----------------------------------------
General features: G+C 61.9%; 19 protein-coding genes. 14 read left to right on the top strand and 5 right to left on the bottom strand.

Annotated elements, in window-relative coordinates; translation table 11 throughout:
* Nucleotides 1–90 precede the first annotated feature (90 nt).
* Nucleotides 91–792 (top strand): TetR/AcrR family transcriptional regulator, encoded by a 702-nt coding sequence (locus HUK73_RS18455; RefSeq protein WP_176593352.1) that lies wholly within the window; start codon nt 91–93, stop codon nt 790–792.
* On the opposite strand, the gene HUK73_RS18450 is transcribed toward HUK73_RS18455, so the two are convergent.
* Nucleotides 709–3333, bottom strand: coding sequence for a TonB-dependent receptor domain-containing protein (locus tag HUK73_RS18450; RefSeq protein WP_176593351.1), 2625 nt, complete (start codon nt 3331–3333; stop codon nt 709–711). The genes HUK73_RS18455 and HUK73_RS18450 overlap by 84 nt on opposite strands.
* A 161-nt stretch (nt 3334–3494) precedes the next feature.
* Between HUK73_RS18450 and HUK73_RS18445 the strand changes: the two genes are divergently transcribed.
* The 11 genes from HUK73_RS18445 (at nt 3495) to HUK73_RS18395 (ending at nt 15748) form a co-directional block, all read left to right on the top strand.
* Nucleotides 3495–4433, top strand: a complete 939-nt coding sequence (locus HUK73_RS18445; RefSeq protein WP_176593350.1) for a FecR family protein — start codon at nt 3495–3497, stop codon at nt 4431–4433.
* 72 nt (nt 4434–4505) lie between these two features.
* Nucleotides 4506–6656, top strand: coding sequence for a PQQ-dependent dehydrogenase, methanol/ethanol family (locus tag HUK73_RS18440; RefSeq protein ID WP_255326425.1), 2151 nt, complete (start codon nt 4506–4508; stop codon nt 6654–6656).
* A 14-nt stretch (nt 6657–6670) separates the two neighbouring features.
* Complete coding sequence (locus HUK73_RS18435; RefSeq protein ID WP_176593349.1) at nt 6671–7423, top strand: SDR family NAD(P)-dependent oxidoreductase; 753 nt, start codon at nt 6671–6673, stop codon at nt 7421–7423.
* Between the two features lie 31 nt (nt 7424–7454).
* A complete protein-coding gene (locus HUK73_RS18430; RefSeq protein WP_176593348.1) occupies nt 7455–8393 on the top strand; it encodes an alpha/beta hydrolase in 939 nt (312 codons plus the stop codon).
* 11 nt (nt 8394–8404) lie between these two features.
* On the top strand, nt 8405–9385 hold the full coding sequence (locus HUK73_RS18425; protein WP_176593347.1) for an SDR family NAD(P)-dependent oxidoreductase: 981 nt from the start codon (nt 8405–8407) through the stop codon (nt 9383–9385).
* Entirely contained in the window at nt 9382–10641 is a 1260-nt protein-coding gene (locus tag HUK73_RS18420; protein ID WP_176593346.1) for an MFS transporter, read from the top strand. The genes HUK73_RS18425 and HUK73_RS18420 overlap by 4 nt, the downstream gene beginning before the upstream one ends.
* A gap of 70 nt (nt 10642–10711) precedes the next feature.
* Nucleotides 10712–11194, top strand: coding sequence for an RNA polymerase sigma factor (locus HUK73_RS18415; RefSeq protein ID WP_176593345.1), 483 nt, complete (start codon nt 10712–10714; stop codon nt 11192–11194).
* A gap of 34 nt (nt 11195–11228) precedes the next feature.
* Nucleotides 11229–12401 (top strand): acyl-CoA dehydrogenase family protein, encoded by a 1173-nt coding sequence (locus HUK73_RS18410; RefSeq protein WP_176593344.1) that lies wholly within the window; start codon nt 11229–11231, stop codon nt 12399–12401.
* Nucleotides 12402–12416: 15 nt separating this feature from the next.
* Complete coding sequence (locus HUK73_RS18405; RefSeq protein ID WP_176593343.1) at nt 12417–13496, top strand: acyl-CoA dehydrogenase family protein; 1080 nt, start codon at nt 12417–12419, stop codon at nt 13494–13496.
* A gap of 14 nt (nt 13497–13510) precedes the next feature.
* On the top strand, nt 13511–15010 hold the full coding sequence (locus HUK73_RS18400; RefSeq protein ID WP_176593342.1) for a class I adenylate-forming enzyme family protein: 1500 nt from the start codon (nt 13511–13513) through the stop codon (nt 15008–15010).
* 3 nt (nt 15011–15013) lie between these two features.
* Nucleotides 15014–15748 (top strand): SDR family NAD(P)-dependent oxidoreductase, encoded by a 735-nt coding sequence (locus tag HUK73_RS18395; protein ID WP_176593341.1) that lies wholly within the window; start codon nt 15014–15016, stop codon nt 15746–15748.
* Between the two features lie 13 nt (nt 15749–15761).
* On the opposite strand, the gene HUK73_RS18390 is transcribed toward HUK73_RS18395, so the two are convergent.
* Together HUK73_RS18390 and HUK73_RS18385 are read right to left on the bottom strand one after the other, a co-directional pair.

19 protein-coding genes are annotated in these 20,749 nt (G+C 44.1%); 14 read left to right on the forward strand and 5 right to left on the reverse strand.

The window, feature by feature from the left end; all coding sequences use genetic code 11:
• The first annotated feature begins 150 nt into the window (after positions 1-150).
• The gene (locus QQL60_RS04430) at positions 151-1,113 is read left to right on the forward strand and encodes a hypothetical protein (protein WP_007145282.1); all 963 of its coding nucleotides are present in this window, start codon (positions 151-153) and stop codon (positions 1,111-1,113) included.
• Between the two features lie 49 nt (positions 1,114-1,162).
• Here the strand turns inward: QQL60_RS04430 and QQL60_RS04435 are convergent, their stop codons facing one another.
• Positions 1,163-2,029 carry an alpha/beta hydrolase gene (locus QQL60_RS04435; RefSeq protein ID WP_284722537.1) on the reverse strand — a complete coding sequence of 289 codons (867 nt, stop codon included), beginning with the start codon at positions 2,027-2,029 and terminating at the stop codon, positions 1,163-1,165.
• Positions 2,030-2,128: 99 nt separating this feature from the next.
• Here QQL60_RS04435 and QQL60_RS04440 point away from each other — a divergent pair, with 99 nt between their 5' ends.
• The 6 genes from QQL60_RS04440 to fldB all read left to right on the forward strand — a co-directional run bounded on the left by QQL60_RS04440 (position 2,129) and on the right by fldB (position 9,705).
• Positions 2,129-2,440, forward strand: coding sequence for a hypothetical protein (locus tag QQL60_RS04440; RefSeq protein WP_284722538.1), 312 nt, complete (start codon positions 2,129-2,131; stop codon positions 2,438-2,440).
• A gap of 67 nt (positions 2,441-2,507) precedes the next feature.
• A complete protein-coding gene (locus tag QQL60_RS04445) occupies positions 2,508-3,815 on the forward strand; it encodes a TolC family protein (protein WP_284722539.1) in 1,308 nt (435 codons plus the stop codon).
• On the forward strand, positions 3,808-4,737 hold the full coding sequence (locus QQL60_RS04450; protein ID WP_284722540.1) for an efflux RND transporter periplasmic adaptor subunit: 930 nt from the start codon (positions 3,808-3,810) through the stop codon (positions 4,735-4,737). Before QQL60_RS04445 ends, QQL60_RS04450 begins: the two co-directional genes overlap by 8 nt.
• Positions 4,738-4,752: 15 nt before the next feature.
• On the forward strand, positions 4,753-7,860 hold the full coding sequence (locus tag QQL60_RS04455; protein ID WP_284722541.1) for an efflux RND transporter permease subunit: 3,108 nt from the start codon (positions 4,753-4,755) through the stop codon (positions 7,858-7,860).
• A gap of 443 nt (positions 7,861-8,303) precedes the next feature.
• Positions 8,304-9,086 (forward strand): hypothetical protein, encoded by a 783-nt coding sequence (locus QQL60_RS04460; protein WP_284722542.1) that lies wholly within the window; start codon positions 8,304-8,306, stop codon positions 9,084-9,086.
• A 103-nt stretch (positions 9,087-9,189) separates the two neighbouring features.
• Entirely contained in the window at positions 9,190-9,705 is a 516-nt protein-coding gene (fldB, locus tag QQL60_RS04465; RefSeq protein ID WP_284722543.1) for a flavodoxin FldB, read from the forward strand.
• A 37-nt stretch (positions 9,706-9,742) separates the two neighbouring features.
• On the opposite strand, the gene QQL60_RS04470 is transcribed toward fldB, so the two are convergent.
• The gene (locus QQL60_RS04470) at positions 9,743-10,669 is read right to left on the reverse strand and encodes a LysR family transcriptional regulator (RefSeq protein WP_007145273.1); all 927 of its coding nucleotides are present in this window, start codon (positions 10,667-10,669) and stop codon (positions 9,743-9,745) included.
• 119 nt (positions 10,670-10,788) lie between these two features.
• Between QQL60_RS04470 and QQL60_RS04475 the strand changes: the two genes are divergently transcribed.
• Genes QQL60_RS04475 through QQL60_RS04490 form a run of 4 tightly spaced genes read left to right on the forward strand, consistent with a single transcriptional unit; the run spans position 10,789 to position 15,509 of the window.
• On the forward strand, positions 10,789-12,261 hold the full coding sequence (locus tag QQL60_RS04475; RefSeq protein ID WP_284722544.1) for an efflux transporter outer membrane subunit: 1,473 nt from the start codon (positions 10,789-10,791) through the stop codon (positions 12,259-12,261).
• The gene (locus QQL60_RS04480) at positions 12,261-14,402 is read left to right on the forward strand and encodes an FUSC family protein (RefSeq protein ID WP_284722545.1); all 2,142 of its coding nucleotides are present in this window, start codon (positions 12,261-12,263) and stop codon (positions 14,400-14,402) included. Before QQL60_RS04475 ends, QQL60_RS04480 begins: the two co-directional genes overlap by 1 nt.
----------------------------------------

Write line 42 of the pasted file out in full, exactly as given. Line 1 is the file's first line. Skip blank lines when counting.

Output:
• The 6 genes from QQL60_RS04440 to fldB all read left to right on the forward strand — a co-directional run bounded on the left by QQL60_RS04440 (position 2,129) and on the right by fldB (position 9,705).